3.2.2  Hamas’ views

It is difficult to discern Hamas’ view on whether disengagement terminated the occupation, or had any implications for the classification of the conflict from the standpoint of international law. On the one hand, Mishal has stated that ‘resistance … has succeeded in driving the occupiers out of southern Lebanon and Gaza’,63 but virtually in the same breath talked about ‘our legitimate right to resist (p. 293) occupation and aggression’.64 In 2009, however, he stated ‘Israel is practicing the occupation. Israel is controlling every aspect of Palestinian life. Israel is imposing the siege’.65 Nevertheless, as these statements were all made during newspaper interviews, one should perhaps not place much reliance upon them.

3.2.3  Views of other States

During Operation Cast Lead, it appears that a majority of States considered Gaza still to be occupied, despite Israel’s disengagement and Hamas’ seizure of power in Gaza in June 2007. In the relevant Security Council debates, a number of States expressed this opinion, and a statement to that effect was made on behalf of the 118 member States of the Non-Aligned Movement.66 This represents the view of the majority of States (including the United Kingdom),67 and is shared by the UN Secretary-General,68 the Human Rights Council,69 and the Chairman of the Committee on the Exercise of the Inalienable Rights of the Palestinian People.70 This was also the view of the International Fact-Finding Mission established following the operation.71 It is perhaps significant that this position was not disputed during these Security Council meetings, or during the parallel debates in the General Assembly.72 Further, before both bodies a majority of States called upon Israel to apply the Fourth Geneva Convention in its dealings with Gaza:73(p. 294) again, no State contested this claim. Both the Goldstone Report and Hudson-Phillips Report also affirmed that, as occupant of Gaza, Israel was bound by the provisions of the Fourth Geneva Convention.74

3.3.  Hamas’ accession to power in Gaza (2007)

Assuming, for the moment, that the occupation of Gaza was not terminated by Israeli disengagement, did the disintegration of the Fatah-Hamas unity government in 2007 and Hamas’ assumption of power within Gaza make a change in this respect?

In a meeting between the US Ambassador to Israel and the Israeli Military Intelligence Director Yadlin on 13 June 2007, as the conflict between Hamas and Fatah was nearing its close:

The [US] Ambassador commented that if Fatah decided it has lost Gaza, there would be calls for Abbas to set up a separate regime in the West Bank. While not necessarily reflecting a consensus GOI [Government of Israel] view, Yadlin commented that such a development would please Israel since it would enable the IDF to treat Gaza as a hostile country rather than having to deal with Hamas as a non-State actor.75

In due course the Israeli Security Cabinet did exactly that, with its designation of Gaza as ‘hostile territory’ on 19 September 2007, although it described this as ‘a factual (rather than legal) description of the region controlled by Hamas’.76 Further, on 8 December 2008, shortly before the launch of Operation Cast Lead on 27 December, Yadlin met with Representative Wexler, who was part of a US congressional delegation. Yadlin stated that the Palestinians had established two entities, one in the West Bank which was supported by Israel, and the other constituting a terrorist entity in Gaza.77 This division between Gaza and the other occupied Palestinian territories was maintained by Israel before the Security Council during debates on Operation Cast Lead, when its representative, Shalev, stated that ‘[a]s long as Hamas rules Gaza, rejecting the Quartet principles and seeking Israel’s destruction, Gaza can never be part of a Palestinian State’.78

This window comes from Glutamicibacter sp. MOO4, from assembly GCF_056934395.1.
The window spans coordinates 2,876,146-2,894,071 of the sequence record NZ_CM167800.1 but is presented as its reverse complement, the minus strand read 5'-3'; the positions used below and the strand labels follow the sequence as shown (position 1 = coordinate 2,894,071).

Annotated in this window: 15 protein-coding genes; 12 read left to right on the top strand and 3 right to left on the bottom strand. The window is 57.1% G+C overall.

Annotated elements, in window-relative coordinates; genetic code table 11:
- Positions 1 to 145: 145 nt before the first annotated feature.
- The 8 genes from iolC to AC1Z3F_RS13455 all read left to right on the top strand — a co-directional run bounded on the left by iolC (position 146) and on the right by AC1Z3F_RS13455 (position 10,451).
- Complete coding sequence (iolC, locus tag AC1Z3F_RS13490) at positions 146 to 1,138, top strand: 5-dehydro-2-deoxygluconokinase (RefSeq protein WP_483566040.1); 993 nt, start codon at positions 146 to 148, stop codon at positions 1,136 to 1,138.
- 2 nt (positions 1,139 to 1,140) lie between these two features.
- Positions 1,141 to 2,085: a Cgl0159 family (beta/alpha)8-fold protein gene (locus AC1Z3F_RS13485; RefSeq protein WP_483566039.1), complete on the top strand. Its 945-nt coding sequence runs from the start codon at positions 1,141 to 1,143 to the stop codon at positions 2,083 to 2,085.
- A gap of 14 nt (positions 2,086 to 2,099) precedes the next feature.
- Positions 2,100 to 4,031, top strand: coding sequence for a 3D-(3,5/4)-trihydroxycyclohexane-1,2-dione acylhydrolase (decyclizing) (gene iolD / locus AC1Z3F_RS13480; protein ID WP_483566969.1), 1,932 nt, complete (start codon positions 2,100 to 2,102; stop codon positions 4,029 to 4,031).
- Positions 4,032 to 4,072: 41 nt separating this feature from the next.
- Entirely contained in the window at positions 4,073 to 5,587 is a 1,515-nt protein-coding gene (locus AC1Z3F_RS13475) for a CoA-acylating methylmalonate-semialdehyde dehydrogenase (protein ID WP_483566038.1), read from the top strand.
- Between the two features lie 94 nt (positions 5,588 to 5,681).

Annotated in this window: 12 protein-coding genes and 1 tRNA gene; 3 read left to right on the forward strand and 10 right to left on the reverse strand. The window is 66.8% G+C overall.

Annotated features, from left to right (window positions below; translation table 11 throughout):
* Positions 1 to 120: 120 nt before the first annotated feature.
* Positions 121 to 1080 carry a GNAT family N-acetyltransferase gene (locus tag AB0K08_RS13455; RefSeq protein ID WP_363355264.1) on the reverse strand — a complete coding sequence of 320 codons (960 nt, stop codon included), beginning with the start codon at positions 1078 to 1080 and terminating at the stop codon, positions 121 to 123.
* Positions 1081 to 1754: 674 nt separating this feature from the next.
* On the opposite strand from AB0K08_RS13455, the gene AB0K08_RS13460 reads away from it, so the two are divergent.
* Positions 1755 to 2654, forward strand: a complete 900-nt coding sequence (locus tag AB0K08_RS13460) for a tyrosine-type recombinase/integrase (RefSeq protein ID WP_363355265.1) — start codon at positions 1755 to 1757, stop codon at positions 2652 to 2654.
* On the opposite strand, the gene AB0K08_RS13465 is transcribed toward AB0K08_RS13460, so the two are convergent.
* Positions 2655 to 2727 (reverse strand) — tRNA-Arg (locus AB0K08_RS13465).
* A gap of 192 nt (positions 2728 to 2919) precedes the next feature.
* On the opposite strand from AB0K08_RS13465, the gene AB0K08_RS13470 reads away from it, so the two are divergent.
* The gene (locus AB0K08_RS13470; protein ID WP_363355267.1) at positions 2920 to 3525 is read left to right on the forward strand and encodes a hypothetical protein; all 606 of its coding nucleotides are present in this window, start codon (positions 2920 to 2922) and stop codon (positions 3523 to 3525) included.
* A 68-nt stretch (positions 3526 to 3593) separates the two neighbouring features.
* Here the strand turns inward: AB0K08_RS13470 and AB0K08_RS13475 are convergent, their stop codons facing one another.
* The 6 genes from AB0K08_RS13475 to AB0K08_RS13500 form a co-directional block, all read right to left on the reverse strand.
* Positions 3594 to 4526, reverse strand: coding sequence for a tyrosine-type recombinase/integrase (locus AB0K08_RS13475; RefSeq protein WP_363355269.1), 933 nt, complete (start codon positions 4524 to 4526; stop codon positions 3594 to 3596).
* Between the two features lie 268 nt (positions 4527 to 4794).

(p. 295) To some extent, the two entity view has been reflected by others. For example, the 2009 House of Commons Foreign Affairs Committee report, Global security: Israel and the occupied Palestinian territories, concluded that ‘the Israeli-Palestinian conflict must now be understood as essentially a three-way situation, comprising Israel, the West Bank and the Palestinian Authority, and Gaza and Hamas’.79 On the other hand, this view was disputed during Security Council debates on Operation Cast Lead; for example, the representative of Qatar stated that Palestinian national differences should not be used ‘as an excuse to divide the Palestinian people and Palestinian land’.80 This view of the unity of the Palestine territories was reflected in Security Council resolution 1860 (2009) which called for a cessation of the hostilities. The second preambular paragraph of this resolution stressed ‘that the Gaza Strip constitutes an integral part of the territory occupied by Israel in 1967 and will be a part of the Palestinian State’.81

4.  Author’s analysis of the classification of the conflict (September 2000–March 2011)

At least until its disengagement from Gaza in September 2005, Israel was clearly the belligerent occupant of Gaza, and the law of international armed conflict therefore applied. While Gaza is not of course a State, the fact of belligerent occupation leads to this result. The legal implications of Israel’s disengagement are, however, contested. Israel claims that because it no longer maintains a permanent military presence in Gaza, it is no longer the belligerent occupant of Gaza and has, as expressly intended by the Disengagement Plan, no remaining responsibilities for its population. This is disputed by other international actors. Even after the accession to power of Hamas, Israel’s claim that it no longer occupies Gaza has not been accepted by UN bodies, most States, nor the majority of academic commentators, because of its exclusive control of its border with Gaza and crossing points, including the effective control it exerted over the Rafah crossing until at least May 2011, its control of Gaza’s maritime zones and airspace, which constitute what Aronson terms the ‘security envelope’ around Gaza,82 as well as its ability to intervene forcibly at will in Gaza.83